Association of a promoter polymorphism mapping to the FCRL3
gene with RA has recently been reported in a Japanese population [7
]. The gene is likely to play a role in immune regulation, and functional data showed that the associated polymorphism controls the levels of gene expression. The association was replicated in the same study in another cohort of RA patients, with systemic lupus erythematosus and autoimmune thyroid disease. Furthermore, association has since been replicated by a separate group of investigators in an independent cohort of RA patients and controls from Japan [14
]. Hence, strong evidence exists to support the hypothesis that variation within the gene may be disease causal. In this well-powered study, however, we have failed to demonstrate a similar association with RA in a UK population.
Our result may represent a false-negative finding, but this is unlikely for several reasons. Firstly, we had 100% power to detect a similar effect size to that reported in the original study (effect size in test group, 2.15) and 90% power to detect the effect size of 1.3 reported in their replication cohort [7
]. Secondly, false-negative findings can also occur as a result of population stratification, but our control allele frequencies are similar to those reported previously in populations of Northern European descent and no difference in allele frequencies was observed between control or case samples from different regions of the United Kingdom (data not shown). Finally, previous studies from US and Spanish populations have also failed to demonstrate association with RA at this locus [15
It seems probable, then, that the association of this polymorphism with RA may be population specific. This is analogous to the association of the PTPN22*R620W
polymorphism with RA in European, Northern and Southern American populations but not in Far Eastern populations (summarised in [2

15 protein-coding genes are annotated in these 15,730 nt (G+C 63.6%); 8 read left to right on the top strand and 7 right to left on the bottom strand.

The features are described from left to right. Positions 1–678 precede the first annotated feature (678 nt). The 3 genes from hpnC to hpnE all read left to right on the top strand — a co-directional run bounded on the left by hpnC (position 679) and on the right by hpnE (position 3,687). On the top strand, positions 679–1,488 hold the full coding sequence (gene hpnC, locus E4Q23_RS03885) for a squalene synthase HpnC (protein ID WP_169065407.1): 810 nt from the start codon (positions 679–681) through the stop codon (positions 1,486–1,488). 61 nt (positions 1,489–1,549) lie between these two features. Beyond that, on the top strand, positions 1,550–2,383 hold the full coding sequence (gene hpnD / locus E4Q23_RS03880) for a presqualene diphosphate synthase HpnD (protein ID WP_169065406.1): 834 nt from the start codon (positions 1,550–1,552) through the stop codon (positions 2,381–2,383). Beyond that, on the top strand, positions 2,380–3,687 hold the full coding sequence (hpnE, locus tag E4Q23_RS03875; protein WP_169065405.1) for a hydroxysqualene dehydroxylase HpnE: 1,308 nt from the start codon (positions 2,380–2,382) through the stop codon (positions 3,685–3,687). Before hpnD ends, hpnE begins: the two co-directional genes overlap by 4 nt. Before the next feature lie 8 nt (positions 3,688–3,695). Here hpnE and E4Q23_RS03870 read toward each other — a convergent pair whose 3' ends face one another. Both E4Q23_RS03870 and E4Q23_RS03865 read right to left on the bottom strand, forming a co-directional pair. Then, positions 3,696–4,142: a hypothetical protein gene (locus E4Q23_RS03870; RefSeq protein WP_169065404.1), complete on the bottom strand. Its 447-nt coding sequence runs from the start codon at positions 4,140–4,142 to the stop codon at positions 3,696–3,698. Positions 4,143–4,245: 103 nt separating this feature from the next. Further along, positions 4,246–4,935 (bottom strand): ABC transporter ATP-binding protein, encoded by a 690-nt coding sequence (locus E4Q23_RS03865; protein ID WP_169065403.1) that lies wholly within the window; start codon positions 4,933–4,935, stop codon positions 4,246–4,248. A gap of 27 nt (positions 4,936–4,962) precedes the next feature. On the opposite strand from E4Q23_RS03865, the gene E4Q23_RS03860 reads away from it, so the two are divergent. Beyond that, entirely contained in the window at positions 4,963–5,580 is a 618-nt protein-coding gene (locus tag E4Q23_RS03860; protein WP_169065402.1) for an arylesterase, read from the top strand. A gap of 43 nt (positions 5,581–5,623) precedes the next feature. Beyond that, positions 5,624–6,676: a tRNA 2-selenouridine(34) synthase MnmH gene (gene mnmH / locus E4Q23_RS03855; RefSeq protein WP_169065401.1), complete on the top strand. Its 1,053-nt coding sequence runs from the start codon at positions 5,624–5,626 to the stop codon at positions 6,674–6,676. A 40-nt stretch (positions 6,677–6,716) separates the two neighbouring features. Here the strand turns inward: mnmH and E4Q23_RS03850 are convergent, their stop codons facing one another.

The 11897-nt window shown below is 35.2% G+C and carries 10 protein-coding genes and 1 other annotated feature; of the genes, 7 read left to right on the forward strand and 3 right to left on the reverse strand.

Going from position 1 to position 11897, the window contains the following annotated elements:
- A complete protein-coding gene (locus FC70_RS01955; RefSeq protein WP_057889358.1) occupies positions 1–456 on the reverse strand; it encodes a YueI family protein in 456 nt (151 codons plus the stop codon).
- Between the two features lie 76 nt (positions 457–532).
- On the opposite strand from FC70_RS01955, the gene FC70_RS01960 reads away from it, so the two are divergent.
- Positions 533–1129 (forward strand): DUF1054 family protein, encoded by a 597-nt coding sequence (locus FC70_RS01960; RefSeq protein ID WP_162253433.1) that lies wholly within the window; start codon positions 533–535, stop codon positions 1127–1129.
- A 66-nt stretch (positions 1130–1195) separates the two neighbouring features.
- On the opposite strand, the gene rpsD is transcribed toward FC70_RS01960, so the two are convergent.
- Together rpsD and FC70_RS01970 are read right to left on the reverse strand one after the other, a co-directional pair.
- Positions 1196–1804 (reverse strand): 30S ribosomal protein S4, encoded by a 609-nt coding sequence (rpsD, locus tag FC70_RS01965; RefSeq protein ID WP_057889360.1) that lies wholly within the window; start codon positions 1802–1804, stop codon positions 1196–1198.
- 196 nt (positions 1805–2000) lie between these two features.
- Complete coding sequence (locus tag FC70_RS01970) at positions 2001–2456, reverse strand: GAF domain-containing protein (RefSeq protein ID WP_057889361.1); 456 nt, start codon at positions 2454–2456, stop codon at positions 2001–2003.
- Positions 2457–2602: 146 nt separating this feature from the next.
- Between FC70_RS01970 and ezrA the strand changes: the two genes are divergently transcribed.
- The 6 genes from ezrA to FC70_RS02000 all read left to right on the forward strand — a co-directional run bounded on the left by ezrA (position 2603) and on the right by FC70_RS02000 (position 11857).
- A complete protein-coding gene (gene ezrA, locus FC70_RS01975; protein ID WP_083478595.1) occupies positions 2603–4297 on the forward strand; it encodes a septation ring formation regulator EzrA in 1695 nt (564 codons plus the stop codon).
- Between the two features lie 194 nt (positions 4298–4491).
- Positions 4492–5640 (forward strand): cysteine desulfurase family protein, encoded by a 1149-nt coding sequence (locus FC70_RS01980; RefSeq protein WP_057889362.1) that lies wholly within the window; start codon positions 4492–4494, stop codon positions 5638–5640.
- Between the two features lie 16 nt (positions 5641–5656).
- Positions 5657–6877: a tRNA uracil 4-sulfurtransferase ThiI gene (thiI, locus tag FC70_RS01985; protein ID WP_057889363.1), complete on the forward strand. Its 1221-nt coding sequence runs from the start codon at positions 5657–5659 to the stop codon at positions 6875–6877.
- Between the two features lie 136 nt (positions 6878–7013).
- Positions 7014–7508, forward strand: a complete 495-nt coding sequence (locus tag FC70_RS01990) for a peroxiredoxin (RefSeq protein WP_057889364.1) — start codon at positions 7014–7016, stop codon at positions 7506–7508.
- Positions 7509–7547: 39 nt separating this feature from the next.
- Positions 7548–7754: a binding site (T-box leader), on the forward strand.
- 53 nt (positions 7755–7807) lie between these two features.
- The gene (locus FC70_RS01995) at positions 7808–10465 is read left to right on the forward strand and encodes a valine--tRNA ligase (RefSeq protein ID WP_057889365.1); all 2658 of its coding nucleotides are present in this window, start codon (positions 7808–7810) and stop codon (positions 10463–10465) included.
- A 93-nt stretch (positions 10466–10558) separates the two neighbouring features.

]). In this case, the population specificity arises from the fact that the polymorphism is common in European and Northern American populations (approximately 10% minor allele frequency) but very rare in Japan. For the FCRL3
gene, however, the putative disease causal allele is common in both the UK and Japanese cohorts (45% and 35% minor allele frequency, respectively) so this cannot explain the population differences found. Similarly, the same haplotypes exist, albeit at slightly different frequencies.
Association of the PADI4
gene with RA also shows variation between populations and, like the FCRL3-169*C/T
gene polymorphism, the susceptibility haplotype is common in all populations. A functional haplotype of the PADI4
gene has been consistently associated with RA in Far Eastern populations [4
]. While most studies in patients of Northern European descent have failed to demonstrate any association [9
], one study in a US population did recently report that this gene may have a very small effect [19
]. This finding has yet to be confirmed but, if it is, it may be argued that the effect size for the FCRL3
gene may also simply be much smaller in populations of Northern European descent, possibly reflecting differences in exposure to environmental susceptibility factors between populations. In support of this, a study in the UK population has replicated association of the FCRL3-169*C/T
gene polymorphism with Graves' disease but with a smaller effect size [20
]. Our study was sufficiently powered, however, to detect an effect size of 1.24. Indeed, by combining our data with those reported from a North American population, an effect size of 1.18 can be excluded with 80% power [15
The differences in the association of disease in different populations highlights the importance of accounting for ethnic origin when performing association studies, particularly in populations where considerable ethnic mixing may have occurred, such as that found in the United States.